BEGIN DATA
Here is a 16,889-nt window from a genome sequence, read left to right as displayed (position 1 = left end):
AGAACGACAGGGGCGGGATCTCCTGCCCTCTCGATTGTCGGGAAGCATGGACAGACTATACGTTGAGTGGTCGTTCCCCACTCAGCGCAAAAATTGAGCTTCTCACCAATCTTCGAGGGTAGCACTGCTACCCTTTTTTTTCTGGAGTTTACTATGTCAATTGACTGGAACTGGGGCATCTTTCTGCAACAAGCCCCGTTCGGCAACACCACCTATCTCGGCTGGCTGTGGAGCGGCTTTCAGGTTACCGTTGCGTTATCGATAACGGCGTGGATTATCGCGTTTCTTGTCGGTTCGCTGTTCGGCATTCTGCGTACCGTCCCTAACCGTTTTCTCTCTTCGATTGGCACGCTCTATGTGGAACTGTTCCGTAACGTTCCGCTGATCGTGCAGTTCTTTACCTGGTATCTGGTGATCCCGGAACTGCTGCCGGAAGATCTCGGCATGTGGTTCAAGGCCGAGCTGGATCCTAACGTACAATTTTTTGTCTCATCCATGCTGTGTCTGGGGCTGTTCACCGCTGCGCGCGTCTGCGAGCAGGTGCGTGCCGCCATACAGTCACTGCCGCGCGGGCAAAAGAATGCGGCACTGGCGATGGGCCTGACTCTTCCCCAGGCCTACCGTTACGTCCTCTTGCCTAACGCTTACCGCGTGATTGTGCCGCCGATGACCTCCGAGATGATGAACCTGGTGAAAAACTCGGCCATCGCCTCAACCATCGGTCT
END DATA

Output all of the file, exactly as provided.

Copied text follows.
Here is a 16,889-nt window from a genome sequence, read left to right as displayed (position 1 = left end):
AGAACGACAGGGGCGGGATCTCCTGCCCTCTCGATTGTCGGGAAGCATGGACAGACTATACGTTGAGTGGTCGTTCCCCACTCAGCGCAAAAATTGAGCTTCTCACCAATCTTCGAGGGTAGCACTGCTACCCTTTTTTTTCTGGAGTTTACTATGTCAATTGACTGGAACTGGGGCATCTTTCTGCAACAAGCCCCGTTCGGCAACACCACCTATCTCGGCTGGCTGTGGAGCGGCTTTCAGGTTACCGTTGCGTTATCGATAACGGCGTGGATTATCGCGTTTCTTGTCGGTTCGCTGTTCGGCATTCTGCGTACCGTCCCTAACCGTTTTCTCTCTTCGATTGGCACGCTCTATGTGGAACTGTTCCGTAACGTTCCGCTGATCGTGCAGTTCTTTACCTGGTATCTGGTGATCCCGGAACTGCTGCCGGAAGATCTCGGCATGTGGTTCAAGGCCGAGCTGGATCCTAACGTACAATTTTTTGTCTCATCCATGCTGTGTCTGGGGCTGTTCACCGCTGCGCGCGTCTGCGAGCAGGTGCGTGCCGCCATACAGTCACTGCCGCGCGGGCAAAAGAATGCGGCACTGGCGATGGGCCTGACTCTTCCCCAGGCCTACCGTTACGTCCTCTTGCCTAACGCTTACCGCGTGATTGTGCCGCCGATGACCTCCGAGATGATGAACCTGGTGAAAAACTCGGCCATCGCCTCAACCATCGGTCT